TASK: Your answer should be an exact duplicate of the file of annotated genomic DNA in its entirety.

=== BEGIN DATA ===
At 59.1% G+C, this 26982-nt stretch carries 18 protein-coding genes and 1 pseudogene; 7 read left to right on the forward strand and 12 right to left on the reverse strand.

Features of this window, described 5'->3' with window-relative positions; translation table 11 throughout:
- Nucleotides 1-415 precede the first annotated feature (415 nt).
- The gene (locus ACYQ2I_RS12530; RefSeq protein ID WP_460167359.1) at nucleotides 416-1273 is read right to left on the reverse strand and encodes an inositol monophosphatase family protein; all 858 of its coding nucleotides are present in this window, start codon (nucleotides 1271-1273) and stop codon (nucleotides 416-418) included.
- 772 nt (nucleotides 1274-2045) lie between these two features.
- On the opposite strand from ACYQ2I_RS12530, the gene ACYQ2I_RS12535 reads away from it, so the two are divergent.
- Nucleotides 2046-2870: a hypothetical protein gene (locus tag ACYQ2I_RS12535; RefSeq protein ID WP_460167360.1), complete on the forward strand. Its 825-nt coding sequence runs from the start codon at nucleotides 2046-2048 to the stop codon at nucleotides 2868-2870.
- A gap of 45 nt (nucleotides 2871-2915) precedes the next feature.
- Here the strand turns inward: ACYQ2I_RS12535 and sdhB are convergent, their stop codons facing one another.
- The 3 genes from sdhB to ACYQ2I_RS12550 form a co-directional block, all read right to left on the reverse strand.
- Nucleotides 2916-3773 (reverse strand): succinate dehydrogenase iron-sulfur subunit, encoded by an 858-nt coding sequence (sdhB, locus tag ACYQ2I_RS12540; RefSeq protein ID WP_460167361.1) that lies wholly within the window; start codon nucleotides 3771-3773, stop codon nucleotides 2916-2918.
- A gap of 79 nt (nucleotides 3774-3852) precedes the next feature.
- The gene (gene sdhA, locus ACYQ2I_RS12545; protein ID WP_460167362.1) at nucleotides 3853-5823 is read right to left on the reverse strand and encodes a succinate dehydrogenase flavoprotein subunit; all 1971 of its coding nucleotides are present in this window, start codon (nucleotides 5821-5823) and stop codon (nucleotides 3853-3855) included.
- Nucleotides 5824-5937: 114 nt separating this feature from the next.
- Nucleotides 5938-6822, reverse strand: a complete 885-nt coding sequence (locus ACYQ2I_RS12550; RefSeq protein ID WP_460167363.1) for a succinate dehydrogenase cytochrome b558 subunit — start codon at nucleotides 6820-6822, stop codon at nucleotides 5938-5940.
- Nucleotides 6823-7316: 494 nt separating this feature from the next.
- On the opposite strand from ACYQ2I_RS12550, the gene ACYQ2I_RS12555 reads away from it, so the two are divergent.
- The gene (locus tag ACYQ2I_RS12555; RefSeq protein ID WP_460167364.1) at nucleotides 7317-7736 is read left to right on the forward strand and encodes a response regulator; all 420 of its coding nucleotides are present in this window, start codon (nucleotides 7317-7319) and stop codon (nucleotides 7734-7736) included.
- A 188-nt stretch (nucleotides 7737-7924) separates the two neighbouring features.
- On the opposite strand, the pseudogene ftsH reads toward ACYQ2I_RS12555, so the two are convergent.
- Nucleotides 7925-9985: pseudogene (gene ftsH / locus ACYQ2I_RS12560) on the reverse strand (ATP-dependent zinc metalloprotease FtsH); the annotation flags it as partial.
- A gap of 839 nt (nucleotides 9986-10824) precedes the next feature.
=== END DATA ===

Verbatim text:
At 59.1% G+C, this 26982-nt stretch carries 18 protein-coding genes and 1 pseudogene; 7 read left to right on the forward strand and 12 right to left on the reverse strand.

Features of this window, described 5'->3' with window-relative positions; translation table 11 throughout:
- Nucleotides 1-415 precede the first annotated feature (415 nt).
- The gene (locus ACYQ2I_RS12530; RefSeq protein ID WP_460167359.1) at nucleotides 416-1273 is read right to left on the reverse strand and encodes an inositol monophosphatase family protein; all 858 of its coding nucleotides are present in this window, start codon (nucleotides 1271-1273) and stop codon (nucleotides 416-418) included.
- 772 nt (nucleotides 1274-2045) lie between these two features.
- On the opposite strand from ACYQ2I_RS12530, the gene ACYQ2I_RS12535 reads away from it, so the two are divergent.
- Nucleotides 2046-2870: a hypothetical protein gene (locus tag ACYQ2I_RS12535; RefSeq protein ID WP_460167360.1), complete on the forward strand. Its 825-nt coding sequence runs from the start codon at nucleotides 2046-2048 to the stop codon at nucleotides 2868-2870.
- A gap of 45 nt (nucleotides 2871-2915) precedes the next feature.
- Here the strand turns inward: ACYQ2I_RS12535 and sdhB are convergent, their stop codons facing one another.
- The 3 genes from sdhB to ACYQ2I_RS12550 form a co-directional block, all read right to left on the reverse strand.
- Nucleotides 2916-3773 (reverse strand): succinate dehydrogenase iron-sulfur subunit, encoded by an 858-nt coding sequence (sdhB, locus tag ACYQ2I_RS12540; RefSeq protein ID WP_460167361.1) that lies wholly within the window; start codon nucleotides 3771-3773, stop codon nucleotides 2916-2918.
- A gap of 79 nt (nucleotides 3774-3852) precedes the next feature.
- The gene (gene sdhA, locus ACYQ2I_RS12545; protein ID WP_460167362.1) at nucleotides 3853-5823 is read right to left on the reverse strand and encodes a succinate dehydrogenase flavoprotein subunit; all 1971 of its coding nucleotides are present in this window, start codon (nucleotides 5821-5823) and stop codon (nucleotides 3853-3855) included.
- Nucleotides 5824-5937: 114 nt separating this feature from the next.
- Nucleotides 5938-6822, reverse strand: a complete 885-nt coding sequence (locus ACYQ2I_RS12550; RefSeq protein ID WP_460167363.1) for a succinate dehydrogenase cytochrome b558 subunit — start codon at nucleotides 6820-6822, stop codon at nucleotides 5938-5940.
- Nucleotides 6823-7316: 494 nt separating this feature from the next.
- On the opposite strand from ACYQ2I_RS12550, the gene ACYQ2I_RS12555 reads away from it, so the two are divergent.
- The gene (locus tag ACYQ2I_RS12555; RefSeq protein ID WP_460167364.1) at nucleotides 7317-7736 is read left to right on the forward strand and encodes a response regulator; all 420 of its coding nucleotides are present in this window, start codon (nucleotides 7317-7319) and stop codon (nucleotides 7734-7736) included.
- A 188-nt stretch (nucleotides 7737-7924) separates the two neighbouring features.
- On the opposite strand, the pseudogene ftsH reads toward ACYQ2I_RS12555, so the two are convergent.
- Nucleotides 7925-9985: pseudogene (gene ftsH / locus ACYQ2I_RS12560) on the reverse strand (ATP-dependent zinc metalloprotease FtsH); the annotation flags it as partial.
- A gap of 839 nt (nucleotides 9986-10824) precedes the next feature.